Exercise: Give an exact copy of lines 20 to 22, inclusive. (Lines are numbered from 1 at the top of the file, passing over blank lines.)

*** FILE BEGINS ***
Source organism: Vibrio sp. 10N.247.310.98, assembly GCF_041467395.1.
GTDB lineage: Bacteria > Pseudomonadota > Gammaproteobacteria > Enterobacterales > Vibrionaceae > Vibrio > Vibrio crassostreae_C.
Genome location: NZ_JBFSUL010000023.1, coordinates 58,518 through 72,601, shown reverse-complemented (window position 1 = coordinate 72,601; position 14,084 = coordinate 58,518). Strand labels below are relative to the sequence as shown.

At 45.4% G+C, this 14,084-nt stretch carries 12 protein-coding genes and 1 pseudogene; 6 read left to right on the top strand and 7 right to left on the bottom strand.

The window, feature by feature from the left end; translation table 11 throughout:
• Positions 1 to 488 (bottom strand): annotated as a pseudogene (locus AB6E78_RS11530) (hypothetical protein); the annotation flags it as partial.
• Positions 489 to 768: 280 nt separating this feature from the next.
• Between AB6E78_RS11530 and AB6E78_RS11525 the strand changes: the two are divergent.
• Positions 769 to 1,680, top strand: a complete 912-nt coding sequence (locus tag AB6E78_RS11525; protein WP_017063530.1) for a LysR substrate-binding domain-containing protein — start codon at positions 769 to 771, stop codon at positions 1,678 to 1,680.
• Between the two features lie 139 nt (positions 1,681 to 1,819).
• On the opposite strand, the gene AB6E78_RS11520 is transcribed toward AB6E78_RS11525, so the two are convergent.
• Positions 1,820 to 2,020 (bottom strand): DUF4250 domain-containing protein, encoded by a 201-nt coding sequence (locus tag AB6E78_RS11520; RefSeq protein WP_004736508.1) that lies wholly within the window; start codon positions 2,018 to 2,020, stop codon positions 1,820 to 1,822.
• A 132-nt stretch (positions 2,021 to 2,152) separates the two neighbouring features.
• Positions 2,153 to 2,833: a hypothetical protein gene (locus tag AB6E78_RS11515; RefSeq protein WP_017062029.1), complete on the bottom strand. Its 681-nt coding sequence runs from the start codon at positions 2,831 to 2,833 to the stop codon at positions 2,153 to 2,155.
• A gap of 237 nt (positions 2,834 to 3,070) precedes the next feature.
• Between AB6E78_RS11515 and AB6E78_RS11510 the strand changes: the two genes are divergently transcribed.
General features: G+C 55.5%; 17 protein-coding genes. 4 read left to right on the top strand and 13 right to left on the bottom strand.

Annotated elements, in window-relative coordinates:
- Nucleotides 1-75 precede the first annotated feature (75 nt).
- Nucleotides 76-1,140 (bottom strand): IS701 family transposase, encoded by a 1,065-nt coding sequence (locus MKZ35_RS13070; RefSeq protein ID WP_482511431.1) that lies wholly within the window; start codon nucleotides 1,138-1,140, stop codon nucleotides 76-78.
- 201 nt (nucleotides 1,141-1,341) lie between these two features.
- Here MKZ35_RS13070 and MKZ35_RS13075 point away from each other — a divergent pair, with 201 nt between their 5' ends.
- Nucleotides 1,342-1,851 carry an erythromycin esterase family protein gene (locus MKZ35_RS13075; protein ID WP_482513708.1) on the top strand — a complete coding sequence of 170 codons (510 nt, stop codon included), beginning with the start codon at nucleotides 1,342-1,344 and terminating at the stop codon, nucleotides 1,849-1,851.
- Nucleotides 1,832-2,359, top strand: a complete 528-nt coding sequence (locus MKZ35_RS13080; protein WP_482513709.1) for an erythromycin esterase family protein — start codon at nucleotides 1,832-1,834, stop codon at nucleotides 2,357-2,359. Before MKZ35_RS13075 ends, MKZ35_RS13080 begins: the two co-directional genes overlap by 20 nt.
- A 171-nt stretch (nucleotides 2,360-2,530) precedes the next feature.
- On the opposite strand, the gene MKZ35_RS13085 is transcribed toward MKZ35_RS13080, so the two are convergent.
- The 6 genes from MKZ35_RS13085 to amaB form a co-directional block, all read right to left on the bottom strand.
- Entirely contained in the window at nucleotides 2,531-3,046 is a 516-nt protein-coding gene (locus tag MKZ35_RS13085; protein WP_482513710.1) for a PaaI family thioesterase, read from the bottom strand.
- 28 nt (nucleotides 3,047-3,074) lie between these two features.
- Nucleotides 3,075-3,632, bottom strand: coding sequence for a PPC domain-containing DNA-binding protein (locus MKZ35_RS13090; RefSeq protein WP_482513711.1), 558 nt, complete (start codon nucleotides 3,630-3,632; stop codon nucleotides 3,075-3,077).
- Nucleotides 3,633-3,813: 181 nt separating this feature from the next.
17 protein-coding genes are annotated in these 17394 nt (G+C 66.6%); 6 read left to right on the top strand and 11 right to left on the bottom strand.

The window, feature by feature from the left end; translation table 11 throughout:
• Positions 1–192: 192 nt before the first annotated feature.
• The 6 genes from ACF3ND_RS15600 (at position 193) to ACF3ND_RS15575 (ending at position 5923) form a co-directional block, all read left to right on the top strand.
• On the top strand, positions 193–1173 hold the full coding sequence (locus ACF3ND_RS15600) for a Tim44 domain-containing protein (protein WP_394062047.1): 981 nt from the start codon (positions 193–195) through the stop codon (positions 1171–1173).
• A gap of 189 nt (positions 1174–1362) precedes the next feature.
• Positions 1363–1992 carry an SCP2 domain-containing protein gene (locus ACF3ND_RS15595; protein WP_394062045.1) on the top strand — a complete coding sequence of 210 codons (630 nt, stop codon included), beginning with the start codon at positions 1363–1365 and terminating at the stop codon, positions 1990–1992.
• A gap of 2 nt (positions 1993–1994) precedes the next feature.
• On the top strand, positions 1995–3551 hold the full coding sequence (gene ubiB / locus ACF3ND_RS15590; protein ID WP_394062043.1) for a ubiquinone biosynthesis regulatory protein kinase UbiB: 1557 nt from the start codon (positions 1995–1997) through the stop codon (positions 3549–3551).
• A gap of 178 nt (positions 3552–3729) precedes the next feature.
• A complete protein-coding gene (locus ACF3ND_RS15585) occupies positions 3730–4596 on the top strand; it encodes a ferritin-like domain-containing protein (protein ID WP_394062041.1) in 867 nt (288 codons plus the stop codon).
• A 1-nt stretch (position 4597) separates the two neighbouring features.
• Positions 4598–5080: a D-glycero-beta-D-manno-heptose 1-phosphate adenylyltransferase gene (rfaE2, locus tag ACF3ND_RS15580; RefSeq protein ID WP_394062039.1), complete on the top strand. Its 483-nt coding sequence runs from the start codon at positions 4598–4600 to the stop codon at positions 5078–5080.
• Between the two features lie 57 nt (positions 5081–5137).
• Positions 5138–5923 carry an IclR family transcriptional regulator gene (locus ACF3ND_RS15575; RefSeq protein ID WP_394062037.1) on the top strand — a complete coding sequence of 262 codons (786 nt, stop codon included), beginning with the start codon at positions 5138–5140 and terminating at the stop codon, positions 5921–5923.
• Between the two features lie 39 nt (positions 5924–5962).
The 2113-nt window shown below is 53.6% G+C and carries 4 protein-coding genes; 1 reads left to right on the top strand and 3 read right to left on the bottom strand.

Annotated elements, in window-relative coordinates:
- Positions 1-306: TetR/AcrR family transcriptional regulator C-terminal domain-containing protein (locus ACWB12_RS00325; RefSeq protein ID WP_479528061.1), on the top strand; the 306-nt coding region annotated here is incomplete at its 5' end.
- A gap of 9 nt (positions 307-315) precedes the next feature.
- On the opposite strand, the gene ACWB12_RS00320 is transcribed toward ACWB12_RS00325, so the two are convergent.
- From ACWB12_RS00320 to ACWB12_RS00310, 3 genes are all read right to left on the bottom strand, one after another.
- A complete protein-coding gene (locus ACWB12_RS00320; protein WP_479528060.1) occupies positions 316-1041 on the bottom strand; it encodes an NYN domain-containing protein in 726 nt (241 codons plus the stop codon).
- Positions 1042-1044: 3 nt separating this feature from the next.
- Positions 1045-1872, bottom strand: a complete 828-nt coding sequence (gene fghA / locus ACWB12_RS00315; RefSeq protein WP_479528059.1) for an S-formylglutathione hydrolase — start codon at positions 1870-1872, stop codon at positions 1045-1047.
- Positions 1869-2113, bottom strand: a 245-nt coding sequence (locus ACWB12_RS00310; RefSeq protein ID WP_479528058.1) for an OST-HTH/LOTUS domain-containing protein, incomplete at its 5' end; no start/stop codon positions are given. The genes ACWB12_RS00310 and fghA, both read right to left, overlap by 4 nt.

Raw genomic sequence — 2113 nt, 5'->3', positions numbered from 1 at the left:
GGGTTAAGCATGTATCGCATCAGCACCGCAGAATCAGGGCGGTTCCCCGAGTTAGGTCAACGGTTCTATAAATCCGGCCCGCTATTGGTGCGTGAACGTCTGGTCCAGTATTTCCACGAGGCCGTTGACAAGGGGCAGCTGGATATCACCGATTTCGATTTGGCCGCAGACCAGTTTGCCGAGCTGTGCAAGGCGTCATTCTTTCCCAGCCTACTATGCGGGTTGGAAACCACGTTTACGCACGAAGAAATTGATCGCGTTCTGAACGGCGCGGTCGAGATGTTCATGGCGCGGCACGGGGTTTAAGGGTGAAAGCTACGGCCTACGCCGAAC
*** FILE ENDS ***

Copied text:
- Nucleotides 76-1,140 (bottom strand): IS701 family transposase, encoded by a 1,065-nt coding sequence (locus MKZ35_RS13070; RefSeq protein ID WP_482511431.1) that lies wholly within the window; start codon nucleotides 1,138-1,140, stop codon nucleotides 76-78.
- 201 nt (nucleotides 1,141-1,341) lie between these two features.
- Here MKZ35_RS13070 and MKZ35_RS13075 point away from each other — a divergent pair, with 201 nt between their 5' ends.